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A Royal Tribe Under Threat
The ancient traditions of the Khasi tribespeople in India's northeast are being threatened by modernization and the government administration

November 29, 2000
Web posted at 10:30 a.m. Hong Kong time, 9:30 p.m. EDT

PHOTO ESSAY: The Nongkrem Dance Festival

Every so often, some academic pops up with a grim view of India's future. They mention the F-word. "Fragmented," they warn, shaking their heads sadly and pointing to the numerous secessionist battles raging in different parts of the multiethnic, multi-religious nation. Of course, politicians and nationalists take instant umbrage. But ask them to explain the mounting call for disunion and chances are that an accusing finger will point at Pakistan. Not that Pakistan is totally innocent. But India has always refused to acknowledge the disenchantment of its people, until of course the guns start blazing. Then the army is sent in and an unending civil war begins.

Almost all the northeastern states of India are in various stages of insurgency. Open war in some places, uneasy cease-fires in others, and in the rest, the beginnings of what could end up in another bloody call for autonomy.

The Nongkrem dance festival of the Khasi tribe in India's northeastern Meghalaya state is a multipurpose event. In the past, tribespeople would get together from their scattered hamlets to thank the gods for a bountiful harvest, encourage nature to keep up the timely delivery of rain and ward off evil disasters.

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This year, though, the Nongkrem dance had another purpose as well. Khasi tribal elders are worried that their fragile hold on ancient traditions is slipping. They blame outside influences, non-tribal migration, and most of all, the administration imposed by democratic India. So, after this year's Nongkrem celebrations, important members of the community held confabulations to determine an action plan for their collective future. The most concerned are the Syiems, or kings of the Khasi hill regions, among India's last remaining royalty. Increasingly sidelined by district officials, they want to reclaim their authority. "The bureaucrats say we have become redundant," says Labgrious Manik Syiem, the king of Mylliem hill county. "Let us have a referendum to see if the people want their traditional rights."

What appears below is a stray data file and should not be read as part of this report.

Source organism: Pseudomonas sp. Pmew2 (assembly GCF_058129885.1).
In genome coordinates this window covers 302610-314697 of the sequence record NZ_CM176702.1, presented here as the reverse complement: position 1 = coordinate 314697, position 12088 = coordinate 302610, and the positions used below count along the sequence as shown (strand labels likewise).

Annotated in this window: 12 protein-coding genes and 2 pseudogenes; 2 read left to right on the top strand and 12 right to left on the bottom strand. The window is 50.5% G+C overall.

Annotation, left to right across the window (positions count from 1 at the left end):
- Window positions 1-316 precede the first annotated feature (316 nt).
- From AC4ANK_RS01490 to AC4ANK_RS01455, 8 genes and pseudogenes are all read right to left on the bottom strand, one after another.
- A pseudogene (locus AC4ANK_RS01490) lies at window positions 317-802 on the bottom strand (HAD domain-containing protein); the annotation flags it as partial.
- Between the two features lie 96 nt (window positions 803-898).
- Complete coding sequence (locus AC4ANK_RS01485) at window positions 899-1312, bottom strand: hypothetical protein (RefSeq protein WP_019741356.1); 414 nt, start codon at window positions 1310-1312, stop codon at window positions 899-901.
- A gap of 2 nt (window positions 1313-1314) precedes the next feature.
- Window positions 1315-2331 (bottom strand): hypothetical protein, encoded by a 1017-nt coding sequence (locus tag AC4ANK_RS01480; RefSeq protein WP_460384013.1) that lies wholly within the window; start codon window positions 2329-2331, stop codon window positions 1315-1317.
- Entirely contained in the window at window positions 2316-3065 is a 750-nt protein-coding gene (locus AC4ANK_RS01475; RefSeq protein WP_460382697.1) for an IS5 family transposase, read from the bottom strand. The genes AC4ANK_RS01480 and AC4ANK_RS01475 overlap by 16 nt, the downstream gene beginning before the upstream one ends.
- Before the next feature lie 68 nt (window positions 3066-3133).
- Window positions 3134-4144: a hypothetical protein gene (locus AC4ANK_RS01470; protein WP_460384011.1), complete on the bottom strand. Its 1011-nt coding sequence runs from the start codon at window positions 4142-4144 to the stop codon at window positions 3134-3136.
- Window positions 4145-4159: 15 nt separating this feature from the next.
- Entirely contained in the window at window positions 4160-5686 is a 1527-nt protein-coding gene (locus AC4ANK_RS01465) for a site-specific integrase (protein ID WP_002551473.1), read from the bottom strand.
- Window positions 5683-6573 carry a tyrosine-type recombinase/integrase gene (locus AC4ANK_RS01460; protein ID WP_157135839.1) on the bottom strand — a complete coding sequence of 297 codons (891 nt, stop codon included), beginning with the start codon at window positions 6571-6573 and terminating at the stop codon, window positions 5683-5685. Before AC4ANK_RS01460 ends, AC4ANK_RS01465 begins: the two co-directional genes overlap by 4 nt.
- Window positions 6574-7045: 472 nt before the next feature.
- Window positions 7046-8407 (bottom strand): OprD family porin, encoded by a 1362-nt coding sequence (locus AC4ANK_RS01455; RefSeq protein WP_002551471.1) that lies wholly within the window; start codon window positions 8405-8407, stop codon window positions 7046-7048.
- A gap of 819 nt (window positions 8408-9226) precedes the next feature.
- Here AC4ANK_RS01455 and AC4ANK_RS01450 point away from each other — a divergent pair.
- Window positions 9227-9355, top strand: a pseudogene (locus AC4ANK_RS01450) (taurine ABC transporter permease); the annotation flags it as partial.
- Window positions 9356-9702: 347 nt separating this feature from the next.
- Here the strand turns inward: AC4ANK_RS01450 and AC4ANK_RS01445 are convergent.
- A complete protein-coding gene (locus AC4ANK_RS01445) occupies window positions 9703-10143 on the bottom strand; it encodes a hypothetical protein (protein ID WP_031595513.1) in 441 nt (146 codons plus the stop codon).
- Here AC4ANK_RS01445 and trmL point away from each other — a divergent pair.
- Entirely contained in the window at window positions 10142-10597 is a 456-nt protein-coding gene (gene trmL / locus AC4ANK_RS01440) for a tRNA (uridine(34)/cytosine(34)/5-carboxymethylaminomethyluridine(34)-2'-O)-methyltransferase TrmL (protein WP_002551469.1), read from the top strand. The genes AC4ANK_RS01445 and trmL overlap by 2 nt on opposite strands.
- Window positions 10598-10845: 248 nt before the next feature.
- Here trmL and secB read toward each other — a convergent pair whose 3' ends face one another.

New Delhi, if the past is anything to go by, will either ignore this talk or sternly warn against anti-nationalism. That will only add to the local gloom. The northeast is largely cut off from mainland India, and in these remote pockets, unhappy youngsters are easily prone to feeling persecuted. They feel their community is singled out because they belong to a different ethnic stock. This resentment, if not addressed, can easily be fanned into violence. It happened in Kashmir. It happened in Nagaland, and in Manipur. And it could happen again in Meghalaya.

For the moment, the people in Meghalaya have simply voiced their concerns. The demand for a referendum will be legal, say the kings, because unlike India's other former princely states, these hill kingdoms -- actually nothing more than a collection of hamlets -- did not sign a merger agreement with the Indian union in 1947. They joined up under a special provision that allowed the Syiems to retain their royal privilege to preserve the customs of the tribe.

It is not that the Khasis are desperate to cling to their customs. Much has changed in the past 50 years. The Nongkrem dance is hosted by the Syiem of Khyrim, custodian of the original animistic religion in a society that is now mostly Catholic Christian. Blajied Sing Syiem, himself, is no hatchet-wielding, grass-skirted barbarian who lets off alarming bloodthirsty whoops. Instead, he is a gentle 48-year-old doctor dressed in suit and tie who speaks flawless English. National Geographic, he says laughing, would have no time for him.